In late November, Senators Bob Casey (D-PA), Patty Murray (D-WA), and Elizabeth Warren (D-MA) introduced the Foster EITC Act, a bill intended to increase the earned income tax credit (EITC) for childless adults by expanding age eligibility for youth formerly in foster care to 18 and the childless EITC to 21 for all working Americans. The EITC is a critical federal tax credit for low- and moderate-income working individuals and families. It is currently not available to workers under the age of 25 unless they are raising children.

In 2014, the EITC (along with the Child Tax Credit) lifted nearly 10 million Americans out of poverty – including nearly 5 million children. This credit is a lifeline, helping families to meet basic needs and allowing them to build savings for the future. Even so, the EITC still does not reach many who need it, and even for some families who can claim the credit, it is not enough to lift them out of poverty.
This is certainly true for youth formerly in care, who by age 24 earn between half and a quarter of the earnings of their non-foster care peers. Most are not living with a biological or foster parent, and often lack the financial support that many other young adults receive. They face many barriers to achieving economic security, including lack of stable housing, education, and other supports.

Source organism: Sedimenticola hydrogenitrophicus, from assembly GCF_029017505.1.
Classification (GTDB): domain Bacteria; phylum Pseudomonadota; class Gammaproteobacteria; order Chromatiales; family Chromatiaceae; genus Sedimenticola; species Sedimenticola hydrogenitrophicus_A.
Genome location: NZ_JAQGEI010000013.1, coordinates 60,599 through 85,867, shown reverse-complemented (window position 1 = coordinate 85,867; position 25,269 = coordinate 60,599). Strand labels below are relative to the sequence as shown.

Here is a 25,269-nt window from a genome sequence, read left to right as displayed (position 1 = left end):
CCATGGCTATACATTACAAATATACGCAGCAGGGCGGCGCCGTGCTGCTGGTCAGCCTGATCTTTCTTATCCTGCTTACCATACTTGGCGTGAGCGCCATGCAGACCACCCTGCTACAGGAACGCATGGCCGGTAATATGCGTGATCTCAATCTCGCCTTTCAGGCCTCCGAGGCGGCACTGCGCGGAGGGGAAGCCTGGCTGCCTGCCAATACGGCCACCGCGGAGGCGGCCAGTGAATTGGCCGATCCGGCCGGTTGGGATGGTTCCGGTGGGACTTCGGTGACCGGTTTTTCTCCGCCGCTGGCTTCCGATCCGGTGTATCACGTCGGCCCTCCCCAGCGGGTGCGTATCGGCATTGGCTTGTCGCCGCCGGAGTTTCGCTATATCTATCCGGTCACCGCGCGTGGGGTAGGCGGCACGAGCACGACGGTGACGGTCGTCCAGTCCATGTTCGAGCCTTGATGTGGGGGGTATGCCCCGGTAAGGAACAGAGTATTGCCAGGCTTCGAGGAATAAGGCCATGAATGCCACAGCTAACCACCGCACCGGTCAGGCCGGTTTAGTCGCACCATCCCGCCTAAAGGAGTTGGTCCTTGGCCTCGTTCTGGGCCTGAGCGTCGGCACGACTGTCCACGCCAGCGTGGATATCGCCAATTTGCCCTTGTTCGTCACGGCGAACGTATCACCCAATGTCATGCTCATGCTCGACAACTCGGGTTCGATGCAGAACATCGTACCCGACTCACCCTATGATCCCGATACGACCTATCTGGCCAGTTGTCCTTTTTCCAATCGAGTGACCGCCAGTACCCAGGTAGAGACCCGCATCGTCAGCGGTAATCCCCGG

Over 23,000 children age out of the foster care system each year and need services to thrive as adults. They often lack assistance with enrolling in college, finding employment, obtaining health coverage, securing housing, and managing money. Most young adults, whether they were in foster care or not, need support during this time from parents and mentors to navigate complex systems and become self-sufficient. Youth in foster care could greatly benefit from additional services and supports to help them overcome the inevitable barriers faced by all young adults and the unique challenges experienced in care.

This legislation, among other things, would help youth formerly in care by lowering the age that former foster youth could claim the EITC from 25 to 18. This would help youth who exit care and on their own – often these youth have earned income but are still struggling to make ends meet. By allowing youth formerly in care to claim the credit during the time they are transitioning to adulthood, it helps to create parity with young adults of the same age that are fortunate enough to be receiving financial support.

Specifically, the Foster EITC Act modifies the earned income tax credit to:

  • Reduce from 25 to 18 the qualifying age for youth formerly in foster care, and to age 21 for all childless adults
  • Make permanent the increase in the rate of such credit for taxpayers with three or more children
  • Increase the credit for taxpayers with no qualifying children
  • Revise eligibility rules relating to married individuals living apart and qualifying children claimed by another family member

You can find our letter of support for the bill here.

How Foster EITC Act helps former foster youth: v/ @Campaign4Kids #InvestInKids
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